Helping students catch up and keep up is a challenge many schools are just starting to tackle now that they’ve navigated the logistics of teaching and learning in a (hopefully) waning pandemic.  

Unfortunately, we are already seeing the best intentions and worst habits of problem-solving work their way into resolving student learning loss. Everyone wants to do something big and sweeping to ‘fix’ the issue.  …Read More

The other gap that schools aren’t talking about—relationships

The NAEP scores released in April set off a flurry of headlines about the sobering state of achievement gaps across the nation. The general consensus? Despite pockets of promise, and slight declines in gaps by race, achievement data reveal that gaps by income have remained relatively flat, or uneven at best.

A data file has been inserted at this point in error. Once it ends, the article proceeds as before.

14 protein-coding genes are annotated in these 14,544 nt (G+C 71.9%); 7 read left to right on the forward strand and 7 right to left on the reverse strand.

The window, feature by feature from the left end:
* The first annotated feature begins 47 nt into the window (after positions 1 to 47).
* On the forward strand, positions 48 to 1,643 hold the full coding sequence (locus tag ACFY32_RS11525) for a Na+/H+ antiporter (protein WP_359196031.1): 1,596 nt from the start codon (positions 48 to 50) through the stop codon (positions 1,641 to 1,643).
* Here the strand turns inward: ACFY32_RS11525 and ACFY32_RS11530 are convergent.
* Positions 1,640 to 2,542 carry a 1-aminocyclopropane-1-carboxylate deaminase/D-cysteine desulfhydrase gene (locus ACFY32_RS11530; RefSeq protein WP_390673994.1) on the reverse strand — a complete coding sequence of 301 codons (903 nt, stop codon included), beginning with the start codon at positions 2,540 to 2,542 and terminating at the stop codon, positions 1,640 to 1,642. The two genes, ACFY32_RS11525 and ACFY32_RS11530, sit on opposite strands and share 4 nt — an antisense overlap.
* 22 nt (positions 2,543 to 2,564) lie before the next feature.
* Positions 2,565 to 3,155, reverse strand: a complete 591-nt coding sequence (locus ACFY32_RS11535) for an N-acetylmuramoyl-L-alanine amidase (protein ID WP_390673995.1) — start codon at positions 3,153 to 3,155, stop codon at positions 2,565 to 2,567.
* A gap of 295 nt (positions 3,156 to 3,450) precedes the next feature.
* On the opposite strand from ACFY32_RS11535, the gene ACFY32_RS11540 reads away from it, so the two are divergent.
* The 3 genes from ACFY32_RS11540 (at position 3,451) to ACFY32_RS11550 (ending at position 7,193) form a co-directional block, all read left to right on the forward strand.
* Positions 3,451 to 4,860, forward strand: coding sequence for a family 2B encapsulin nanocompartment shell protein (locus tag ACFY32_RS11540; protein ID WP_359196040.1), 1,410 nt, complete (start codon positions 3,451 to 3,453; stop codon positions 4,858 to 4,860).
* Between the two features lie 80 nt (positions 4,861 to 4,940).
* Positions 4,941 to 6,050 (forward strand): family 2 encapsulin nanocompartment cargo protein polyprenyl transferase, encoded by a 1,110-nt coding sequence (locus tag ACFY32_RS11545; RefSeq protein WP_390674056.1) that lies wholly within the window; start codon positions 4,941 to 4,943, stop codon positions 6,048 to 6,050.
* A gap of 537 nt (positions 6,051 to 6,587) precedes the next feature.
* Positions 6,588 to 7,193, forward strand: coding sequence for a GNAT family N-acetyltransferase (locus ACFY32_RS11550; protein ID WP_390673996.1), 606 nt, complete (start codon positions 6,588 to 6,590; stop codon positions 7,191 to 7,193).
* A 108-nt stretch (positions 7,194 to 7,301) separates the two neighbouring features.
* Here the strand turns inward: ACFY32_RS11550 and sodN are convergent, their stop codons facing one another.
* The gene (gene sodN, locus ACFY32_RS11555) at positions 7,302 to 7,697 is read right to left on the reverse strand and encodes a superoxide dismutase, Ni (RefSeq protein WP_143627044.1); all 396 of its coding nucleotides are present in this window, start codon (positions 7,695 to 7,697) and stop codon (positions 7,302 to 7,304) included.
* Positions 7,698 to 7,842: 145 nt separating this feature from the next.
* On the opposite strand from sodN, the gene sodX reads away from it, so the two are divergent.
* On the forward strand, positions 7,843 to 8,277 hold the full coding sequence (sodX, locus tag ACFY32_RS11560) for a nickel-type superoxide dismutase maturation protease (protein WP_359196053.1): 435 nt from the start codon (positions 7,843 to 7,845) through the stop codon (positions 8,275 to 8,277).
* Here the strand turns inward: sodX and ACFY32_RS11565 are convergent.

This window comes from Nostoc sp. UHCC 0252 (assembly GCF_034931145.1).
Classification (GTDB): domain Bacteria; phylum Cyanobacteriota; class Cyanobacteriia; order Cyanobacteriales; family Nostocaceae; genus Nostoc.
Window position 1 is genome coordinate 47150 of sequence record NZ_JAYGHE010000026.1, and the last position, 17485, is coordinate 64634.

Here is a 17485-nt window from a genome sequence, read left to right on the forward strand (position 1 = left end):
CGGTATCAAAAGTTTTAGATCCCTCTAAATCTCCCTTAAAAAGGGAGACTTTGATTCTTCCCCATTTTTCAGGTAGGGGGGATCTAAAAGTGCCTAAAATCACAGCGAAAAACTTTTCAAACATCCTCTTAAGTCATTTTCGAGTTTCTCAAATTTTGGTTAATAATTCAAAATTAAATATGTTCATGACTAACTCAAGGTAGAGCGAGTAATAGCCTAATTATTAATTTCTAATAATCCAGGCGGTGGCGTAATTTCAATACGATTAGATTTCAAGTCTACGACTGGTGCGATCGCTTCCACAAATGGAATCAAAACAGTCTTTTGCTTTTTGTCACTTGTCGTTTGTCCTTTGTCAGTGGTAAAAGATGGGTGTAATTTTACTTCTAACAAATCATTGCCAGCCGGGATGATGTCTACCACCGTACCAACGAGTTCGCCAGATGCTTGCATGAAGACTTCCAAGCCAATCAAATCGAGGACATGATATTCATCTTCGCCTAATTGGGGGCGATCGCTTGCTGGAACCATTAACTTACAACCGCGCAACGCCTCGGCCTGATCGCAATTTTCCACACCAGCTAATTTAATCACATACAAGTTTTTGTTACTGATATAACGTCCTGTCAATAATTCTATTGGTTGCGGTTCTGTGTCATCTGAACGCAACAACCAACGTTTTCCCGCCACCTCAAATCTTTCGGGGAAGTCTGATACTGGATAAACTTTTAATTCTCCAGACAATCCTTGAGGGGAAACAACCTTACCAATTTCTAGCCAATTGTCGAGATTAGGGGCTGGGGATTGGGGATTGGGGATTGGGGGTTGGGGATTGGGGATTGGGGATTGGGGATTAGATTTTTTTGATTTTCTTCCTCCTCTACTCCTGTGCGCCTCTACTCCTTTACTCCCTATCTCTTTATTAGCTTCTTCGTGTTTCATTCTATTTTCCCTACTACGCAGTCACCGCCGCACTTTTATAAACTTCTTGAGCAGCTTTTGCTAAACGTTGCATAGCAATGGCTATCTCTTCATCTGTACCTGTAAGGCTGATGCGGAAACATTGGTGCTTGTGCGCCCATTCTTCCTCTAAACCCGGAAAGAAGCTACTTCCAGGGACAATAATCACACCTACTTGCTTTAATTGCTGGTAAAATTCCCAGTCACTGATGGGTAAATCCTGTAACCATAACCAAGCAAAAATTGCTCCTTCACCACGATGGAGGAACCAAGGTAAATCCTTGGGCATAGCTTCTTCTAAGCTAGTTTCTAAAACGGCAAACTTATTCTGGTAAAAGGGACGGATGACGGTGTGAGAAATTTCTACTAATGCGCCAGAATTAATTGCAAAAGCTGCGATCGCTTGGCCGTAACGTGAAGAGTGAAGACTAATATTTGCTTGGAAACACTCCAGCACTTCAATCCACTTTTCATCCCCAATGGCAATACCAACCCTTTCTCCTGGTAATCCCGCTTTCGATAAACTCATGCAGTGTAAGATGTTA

The news for young people on the wrong side of these gaps, however, may be worse. Measuring opportunity in terms of household income or school quality, as education reformers are prone to do, doesn’t paint the whole picture. Students today are competing on an even more complex playing field, one that’s often masked by statistics on income and achievement gaps. A well-resourced childhood introduces a whole new set of inequities between rich and poor students, and those whose parents have or have not earned college degrees: social gaps.

Gaps in students’ networks matter immensely in both immediate and longer-term measures. Research groups like the Search Institute have shown that developmental relationships drive everything from higher grades to persistence in school. Down the line, an estimated 50 percent of jobs come through personal relationships.…Read More

2017 Innovative Educator Grant Program

The Foundation for Blended and Online Learning’s 2017 Innovative Educator Grant Program identifies and supports school and classroom leaders developing practices or programs to overcome achievement gaps, drive engagement, and personalize learning for their students. One-time grants of up to $10,000 will be awarded to winning proposals.